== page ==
Thursday, August 5, 2010

ICJ Announces Hearings in Georgia-Russia Dispute

The International Court of Justice (ICJ) has scheduled public hearings regarding the Application of the International Convention on the Elimination of All Forms of Racial Discrimination (Georgia v. Russian Federation) for Monday Sept. 13 to Friday Sept. 17, 2010.  This case was filed by Georgia in 2008 in the wake of violent conflict with Russia that August.  Georgia alleged that Russia had engaged in widespread and systematic discrimination against ethnic Georgians both before and during the conflict in violation of the Convention on the Elimination of All Forms of Racial Discrimination (CERD), to which both States belong.  The September 2010 hearing will concern only Russia's preliminary objections to jurisdiction.  Russia claims that the matter does not involve racial discrimination, but instead the case is about the use of force, humanitarian law and territorial integrity.  Thus, according to Russia, jurisdiction is not properly founded on the CERD and there is no other basis upon which the ICJ may rest jurisdiction.


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The ICJ has already determined that violations have occurred of the CERD by the actions of both the Abkhazian irregular forces, as well as the Ossetian forces which the ICJ found were directly attributable to the regular forces of the Russian Federation.

The Russian Federation can make any allegation or ill-gotten attempt in formulating an alternative basis hypothetical or otherwise in in attempting to define the nature of the dispute in attempting to eviscerate ICJ jurisdiction. However, the fatal flaw in the Federation's position is that the violation of the CERD and its jurisdictional basis for the present dispute is not mutually exclusive of any other characterization.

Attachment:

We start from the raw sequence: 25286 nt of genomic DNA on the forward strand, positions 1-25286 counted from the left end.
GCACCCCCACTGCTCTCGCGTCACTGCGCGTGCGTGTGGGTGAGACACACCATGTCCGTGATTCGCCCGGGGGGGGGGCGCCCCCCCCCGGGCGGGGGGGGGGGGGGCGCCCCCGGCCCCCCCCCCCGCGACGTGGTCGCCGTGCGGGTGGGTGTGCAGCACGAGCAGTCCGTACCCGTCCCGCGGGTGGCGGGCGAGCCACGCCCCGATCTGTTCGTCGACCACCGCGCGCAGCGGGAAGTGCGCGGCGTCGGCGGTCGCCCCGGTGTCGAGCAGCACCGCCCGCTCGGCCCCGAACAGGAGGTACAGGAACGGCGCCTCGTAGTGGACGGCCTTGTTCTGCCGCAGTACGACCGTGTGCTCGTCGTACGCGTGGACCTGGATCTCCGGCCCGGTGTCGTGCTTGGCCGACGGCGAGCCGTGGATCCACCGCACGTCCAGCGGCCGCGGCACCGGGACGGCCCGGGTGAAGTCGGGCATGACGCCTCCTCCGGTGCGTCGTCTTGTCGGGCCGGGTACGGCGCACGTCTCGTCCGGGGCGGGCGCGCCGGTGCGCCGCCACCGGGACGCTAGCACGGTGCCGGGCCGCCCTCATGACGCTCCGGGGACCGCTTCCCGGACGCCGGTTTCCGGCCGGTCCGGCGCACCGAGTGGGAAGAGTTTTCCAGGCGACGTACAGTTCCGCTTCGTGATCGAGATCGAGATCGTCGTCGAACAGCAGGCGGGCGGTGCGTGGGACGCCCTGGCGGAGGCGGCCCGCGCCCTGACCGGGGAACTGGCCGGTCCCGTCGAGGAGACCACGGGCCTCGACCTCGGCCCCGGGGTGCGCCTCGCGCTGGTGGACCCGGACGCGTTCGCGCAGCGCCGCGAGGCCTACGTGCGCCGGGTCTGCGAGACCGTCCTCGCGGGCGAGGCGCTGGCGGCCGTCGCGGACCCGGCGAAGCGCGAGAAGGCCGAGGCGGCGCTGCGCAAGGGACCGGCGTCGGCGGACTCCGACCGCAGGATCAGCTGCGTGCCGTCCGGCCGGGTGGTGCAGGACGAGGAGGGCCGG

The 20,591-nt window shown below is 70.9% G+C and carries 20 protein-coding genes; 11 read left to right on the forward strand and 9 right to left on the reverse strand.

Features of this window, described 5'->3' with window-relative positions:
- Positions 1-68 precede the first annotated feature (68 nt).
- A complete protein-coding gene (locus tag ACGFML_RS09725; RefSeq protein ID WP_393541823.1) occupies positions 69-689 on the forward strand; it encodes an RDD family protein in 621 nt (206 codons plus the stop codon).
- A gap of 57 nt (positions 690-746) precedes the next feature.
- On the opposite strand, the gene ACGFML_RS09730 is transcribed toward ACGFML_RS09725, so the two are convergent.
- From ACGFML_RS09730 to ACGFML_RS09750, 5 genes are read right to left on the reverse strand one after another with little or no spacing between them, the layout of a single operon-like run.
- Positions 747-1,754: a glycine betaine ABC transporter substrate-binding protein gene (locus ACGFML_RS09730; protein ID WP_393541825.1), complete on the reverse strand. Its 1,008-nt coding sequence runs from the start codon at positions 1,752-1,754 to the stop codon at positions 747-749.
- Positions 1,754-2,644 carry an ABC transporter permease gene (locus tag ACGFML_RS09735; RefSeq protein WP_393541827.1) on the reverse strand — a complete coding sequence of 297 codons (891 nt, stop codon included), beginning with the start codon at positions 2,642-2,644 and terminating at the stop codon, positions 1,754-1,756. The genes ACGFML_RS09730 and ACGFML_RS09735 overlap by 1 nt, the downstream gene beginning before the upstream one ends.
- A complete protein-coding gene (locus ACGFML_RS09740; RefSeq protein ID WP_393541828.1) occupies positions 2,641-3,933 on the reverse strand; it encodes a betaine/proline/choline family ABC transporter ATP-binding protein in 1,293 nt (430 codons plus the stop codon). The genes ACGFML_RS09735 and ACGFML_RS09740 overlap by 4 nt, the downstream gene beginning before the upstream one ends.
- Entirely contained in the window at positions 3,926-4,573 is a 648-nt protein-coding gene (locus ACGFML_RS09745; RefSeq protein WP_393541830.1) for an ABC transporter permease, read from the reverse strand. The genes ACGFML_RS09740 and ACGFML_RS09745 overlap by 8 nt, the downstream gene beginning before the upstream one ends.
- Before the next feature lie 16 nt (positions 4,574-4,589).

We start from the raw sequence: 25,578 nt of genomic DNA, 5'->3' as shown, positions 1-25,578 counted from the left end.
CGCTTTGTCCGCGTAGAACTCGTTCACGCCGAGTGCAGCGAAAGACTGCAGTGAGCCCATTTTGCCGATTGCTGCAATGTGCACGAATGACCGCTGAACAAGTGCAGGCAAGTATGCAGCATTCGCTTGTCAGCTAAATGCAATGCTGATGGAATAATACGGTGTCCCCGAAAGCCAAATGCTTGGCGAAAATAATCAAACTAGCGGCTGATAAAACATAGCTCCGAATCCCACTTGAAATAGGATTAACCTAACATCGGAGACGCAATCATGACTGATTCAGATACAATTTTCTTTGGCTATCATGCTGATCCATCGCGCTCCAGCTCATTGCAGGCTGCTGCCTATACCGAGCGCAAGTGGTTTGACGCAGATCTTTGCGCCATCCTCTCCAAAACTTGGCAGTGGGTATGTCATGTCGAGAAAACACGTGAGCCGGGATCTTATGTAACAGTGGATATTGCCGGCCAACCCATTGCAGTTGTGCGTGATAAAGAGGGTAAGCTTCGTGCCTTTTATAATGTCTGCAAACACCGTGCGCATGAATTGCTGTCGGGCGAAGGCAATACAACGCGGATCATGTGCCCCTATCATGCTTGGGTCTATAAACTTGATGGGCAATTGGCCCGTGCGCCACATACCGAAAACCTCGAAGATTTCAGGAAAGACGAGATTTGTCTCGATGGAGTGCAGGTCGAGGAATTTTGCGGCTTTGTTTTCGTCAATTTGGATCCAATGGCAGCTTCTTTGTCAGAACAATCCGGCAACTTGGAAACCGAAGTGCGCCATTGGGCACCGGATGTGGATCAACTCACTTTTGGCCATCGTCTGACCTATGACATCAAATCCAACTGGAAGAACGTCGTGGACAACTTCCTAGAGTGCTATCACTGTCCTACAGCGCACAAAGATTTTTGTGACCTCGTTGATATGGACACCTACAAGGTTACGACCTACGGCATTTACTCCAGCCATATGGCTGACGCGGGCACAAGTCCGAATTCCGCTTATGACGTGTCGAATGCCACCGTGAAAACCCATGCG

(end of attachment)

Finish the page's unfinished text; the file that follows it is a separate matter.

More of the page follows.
The CERD and its violations stand independently as a jurisdictional basis, irrespective of any alternative attempts at characterizing the conflict.

Posted by: Jonathan M Meyer | Aug 6, 2010 12:24:38 PM

Actually, I believe that the ICJ has made a preliminary ruling to that effect, but there has been no ruling on the merits because that will have to come after the hearings.

And while you are correct that the CERD may independently provide jurisdiction, the ICJ has never had a case where jurisdiction is founded solely on CERD, so it will be a ruling of first impression. The question is whether the scope of CERD is sufficiently broad to cover this particular factual circumstance.

Posted by: Cindy G Buys | Aug 10, 2010 8:39:00 AM

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